After hearing the evidence of the first two witnesses the defence counsel Mr Segar intervened and stated that  John was willing to plead guilty to manslaughter. The judge refused to interfere and said he would only accept this plea if the prosecution agreed. Mr McConnell responded by saying that he would prefer to the jury to decide on what the verdict should be. Evidence was then heard as to Martin being taken to hospital and the arrest of John.

In addressing the jury, Mr Segar said that as the prosecution had refused to accept a manslaughter plea, then they should acquit John altogether on the grounds that he was too drunk to know what he was doing.  However in summing up, Justice Day said drunkenness could not be a reason to absolve someone of responsibility. The jury consulted for a short time and found John guilty of manslaughter. 

The judge deferred sentence for a week and when John was brought back up he was told that although he was of good character, a light sentence was impossible. Telling him that the jury had shown mercy, Justice Day sentenced John to seven years penal servitude.





Tuesday, 22 November 2016

Walton Children's Death at Hands of Mother

There was a terrible tragedy in Walton in 1887 when a mother killed three of her young children during a bout of insanity.

On 7th June 1887 Edward Anthony left his home at 62 Wyatt Street, off Fountains Road in Walton, to go to work as a petty officer on board the Cunard steamer Samaria. He left behind his wife Mary, their three young children, as well as his seventeen year old son Edward from a former marriage. 

In the early afternoon Margaret, Mary's thirteen year old daughter from an earlier marriage who worked as a nursemaid, returned home. Edward was having his dinner in the kitchen and heard his step sister shout  'Oh mother what have you done.' On going to see what was wrong Edward saw that two of the children, seven month old Mary Ellen and two year old Annie were dead. Their throats had been cut, and laid out as if for burial while three year old Alfred was in his mother's arms and barely alive. Mary was covered in blood and replied with a vacant tone 'You can see what I have done, I will do the same to myself, your father will come back drowned.' It was believed this referred to Mary being worried about her husband having an injured eye and not wanting him to work that day.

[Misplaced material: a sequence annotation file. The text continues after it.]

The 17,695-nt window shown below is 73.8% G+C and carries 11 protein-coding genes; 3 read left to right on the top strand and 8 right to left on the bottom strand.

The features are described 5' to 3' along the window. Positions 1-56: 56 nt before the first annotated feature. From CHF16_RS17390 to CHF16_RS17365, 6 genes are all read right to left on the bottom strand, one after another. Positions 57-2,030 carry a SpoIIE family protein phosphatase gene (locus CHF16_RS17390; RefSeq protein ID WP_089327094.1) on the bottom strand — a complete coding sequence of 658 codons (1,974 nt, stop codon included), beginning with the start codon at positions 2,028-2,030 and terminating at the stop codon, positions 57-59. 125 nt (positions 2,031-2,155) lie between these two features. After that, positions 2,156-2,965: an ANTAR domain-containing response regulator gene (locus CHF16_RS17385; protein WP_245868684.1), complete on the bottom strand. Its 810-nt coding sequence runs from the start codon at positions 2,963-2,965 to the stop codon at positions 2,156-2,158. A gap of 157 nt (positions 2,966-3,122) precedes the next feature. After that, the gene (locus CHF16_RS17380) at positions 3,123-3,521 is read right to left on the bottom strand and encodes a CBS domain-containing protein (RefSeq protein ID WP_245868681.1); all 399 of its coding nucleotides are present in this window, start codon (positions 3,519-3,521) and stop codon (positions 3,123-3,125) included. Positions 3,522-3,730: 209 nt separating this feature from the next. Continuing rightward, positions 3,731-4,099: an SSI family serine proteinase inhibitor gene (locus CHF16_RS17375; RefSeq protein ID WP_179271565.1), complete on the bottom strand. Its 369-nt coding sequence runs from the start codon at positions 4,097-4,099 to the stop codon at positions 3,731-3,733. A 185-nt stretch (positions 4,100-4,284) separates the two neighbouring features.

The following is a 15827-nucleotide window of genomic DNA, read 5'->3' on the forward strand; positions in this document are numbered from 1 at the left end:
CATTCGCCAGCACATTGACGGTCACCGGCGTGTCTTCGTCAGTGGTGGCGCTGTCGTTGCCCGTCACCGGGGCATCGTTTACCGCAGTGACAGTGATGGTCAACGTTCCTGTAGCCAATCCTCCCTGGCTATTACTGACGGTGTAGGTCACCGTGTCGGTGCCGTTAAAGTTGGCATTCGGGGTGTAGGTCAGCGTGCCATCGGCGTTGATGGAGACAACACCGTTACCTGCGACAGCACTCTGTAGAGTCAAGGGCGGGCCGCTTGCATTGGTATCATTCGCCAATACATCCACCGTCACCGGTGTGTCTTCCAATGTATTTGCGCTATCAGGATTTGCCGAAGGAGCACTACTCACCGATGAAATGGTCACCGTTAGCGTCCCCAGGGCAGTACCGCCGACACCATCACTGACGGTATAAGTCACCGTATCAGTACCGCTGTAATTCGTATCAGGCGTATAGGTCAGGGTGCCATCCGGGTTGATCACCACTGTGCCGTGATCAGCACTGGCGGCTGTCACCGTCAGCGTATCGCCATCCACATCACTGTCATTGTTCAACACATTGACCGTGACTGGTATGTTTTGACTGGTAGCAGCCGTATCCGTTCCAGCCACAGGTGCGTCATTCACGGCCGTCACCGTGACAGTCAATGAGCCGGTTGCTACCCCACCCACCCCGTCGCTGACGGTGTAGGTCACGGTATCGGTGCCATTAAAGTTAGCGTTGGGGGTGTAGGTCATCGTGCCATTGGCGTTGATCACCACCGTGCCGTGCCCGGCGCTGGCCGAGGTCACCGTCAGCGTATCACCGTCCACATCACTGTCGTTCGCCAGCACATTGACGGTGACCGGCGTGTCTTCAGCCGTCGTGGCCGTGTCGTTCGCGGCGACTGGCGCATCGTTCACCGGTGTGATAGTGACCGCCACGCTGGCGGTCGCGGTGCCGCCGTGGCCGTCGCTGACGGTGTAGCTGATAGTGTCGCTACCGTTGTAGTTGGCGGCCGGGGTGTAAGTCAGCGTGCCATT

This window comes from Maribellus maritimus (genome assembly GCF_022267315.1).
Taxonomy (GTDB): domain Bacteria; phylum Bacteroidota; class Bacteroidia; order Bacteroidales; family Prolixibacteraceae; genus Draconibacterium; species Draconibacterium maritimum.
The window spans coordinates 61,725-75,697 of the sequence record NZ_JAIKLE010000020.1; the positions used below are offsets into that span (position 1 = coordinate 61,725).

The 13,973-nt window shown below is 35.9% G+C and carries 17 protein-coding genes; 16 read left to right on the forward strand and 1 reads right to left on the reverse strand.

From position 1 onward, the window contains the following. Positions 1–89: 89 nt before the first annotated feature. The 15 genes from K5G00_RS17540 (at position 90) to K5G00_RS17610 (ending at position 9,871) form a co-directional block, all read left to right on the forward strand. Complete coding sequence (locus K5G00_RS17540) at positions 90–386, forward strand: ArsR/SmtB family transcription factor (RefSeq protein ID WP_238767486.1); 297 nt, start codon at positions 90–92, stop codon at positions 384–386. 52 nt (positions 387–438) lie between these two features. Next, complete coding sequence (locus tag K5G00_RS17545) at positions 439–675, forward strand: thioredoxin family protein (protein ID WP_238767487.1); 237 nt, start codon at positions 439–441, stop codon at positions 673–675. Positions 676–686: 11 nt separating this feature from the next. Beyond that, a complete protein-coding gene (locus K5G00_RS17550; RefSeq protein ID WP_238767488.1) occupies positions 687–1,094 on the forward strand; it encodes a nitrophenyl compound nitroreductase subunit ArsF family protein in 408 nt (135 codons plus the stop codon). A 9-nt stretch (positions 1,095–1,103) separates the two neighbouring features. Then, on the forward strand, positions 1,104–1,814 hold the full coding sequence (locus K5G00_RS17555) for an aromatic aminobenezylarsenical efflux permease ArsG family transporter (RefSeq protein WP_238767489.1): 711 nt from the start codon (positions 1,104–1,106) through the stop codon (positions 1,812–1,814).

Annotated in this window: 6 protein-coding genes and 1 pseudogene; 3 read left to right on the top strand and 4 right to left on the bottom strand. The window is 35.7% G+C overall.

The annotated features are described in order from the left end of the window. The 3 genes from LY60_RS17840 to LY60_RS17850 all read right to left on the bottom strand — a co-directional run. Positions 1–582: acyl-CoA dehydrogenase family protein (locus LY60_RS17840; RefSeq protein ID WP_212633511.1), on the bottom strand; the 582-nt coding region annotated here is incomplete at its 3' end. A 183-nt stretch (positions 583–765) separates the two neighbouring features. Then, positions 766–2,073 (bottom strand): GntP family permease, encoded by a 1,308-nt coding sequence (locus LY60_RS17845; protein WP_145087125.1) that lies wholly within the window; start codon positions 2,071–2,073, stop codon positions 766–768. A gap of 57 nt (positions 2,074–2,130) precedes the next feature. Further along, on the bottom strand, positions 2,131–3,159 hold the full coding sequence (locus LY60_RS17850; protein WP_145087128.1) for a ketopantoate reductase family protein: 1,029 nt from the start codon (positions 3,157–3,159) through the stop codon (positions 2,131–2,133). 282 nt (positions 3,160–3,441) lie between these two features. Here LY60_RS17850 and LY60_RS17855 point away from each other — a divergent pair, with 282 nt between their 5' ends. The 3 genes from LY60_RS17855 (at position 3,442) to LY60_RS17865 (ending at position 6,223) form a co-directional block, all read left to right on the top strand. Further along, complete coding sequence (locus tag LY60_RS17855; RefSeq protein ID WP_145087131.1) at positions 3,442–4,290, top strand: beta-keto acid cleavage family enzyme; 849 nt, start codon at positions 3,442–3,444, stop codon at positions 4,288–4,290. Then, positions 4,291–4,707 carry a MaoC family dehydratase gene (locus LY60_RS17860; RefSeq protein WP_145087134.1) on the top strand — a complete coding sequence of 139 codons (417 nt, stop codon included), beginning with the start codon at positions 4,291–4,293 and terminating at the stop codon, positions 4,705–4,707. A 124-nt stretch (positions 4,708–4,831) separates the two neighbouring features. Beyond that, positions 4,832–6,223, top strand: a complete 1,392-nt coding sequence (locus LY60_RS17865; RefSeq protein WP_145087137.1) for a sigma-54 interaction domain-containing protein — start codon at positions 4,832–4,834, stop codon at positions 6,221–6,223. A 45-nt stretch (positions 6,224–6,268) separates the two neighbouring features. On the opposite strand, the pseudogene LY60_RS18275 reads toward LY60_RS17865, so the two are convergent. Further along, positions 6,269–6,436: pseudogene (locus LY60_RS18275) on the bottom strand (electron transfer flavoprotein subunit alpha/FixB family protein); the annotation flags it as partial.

Neighbours were called for help and Alfred was rushed to Stanley hospital. A police constable took Mary into custody and she said to him 'I did it, and if they left me a little longer I would have done it to myself as well.' She was taken to the Westminster Road bridewell and said that she had given the children laudanum to quieten them down before slitting their throats. 

The following day the death toll rose to three when Alfred died from his injuries. Mary was charged with murder and appeared before the stipendiary magistrate Mr Raffles. The Liverpool Mercury reported that Mary was forty one years old, was short in stature and of weakly appearance. Edward was her third husband and she had a total of eleven children. Neighbours described her as an affectionate mother, who lived on the best terms with her husband in a house of cleanliness and comfort.

An inquest on 9th June before coroner Clarke Aspinall returned a verdict of wilful murder after he told the jury it was the only one that could be returned. Mary was then committed for trial at the nest assizes. 

The funeral of the three victims took place on 12th June. The courtege, containing a hearse and three coaches, left at 8am and a crowd of 10,000 was estimated to have gathered in Walton Road. After a service at the chapel in Kirkdale cemetery, there were heartbreaking scenes as the three coffins were lowered into the ground. The tiniest, containing the body of baby Mary Ellen was borne by half sisters Margaret and eleven year old Jamesina.  

On 4th August Mary appeared before Mr Justice Day, where she was allowed to sit in the dock and provided tea by a wardress. Mary's stepson Edward confirmed that she had always been a good mother to him and the other children, and that she had been complaining of a sore head around the time. Daughter Margaret said her mother looked out of her mind with her hair hanging on her face and blood on her hands. 

Dr Rogers from the Rainhill Asylum said that he was of no doubt that Mary was of unsound mind at the time of the killings. It was disclosed that Mary had endured a rambling state of mind two years earlier and was taken to a doctor by her husband. The prosecution also had established that there was a history of insanity in Mary's family, her aunt having been in an asylum and although now released, continuing to act in a 'peculiar manner.'

In addressing the jury for Mary her solicitor Mr Shee said that she had been a good mother and the evidence pointed towards insanity. They only needed to consult for a short time before returning a verdict that Mary was guilty of murder but insane at the time. Justice Day ordered that she be detained during Her Majesty's pleasure and as she was taken from the dock, Mary wept bitterly.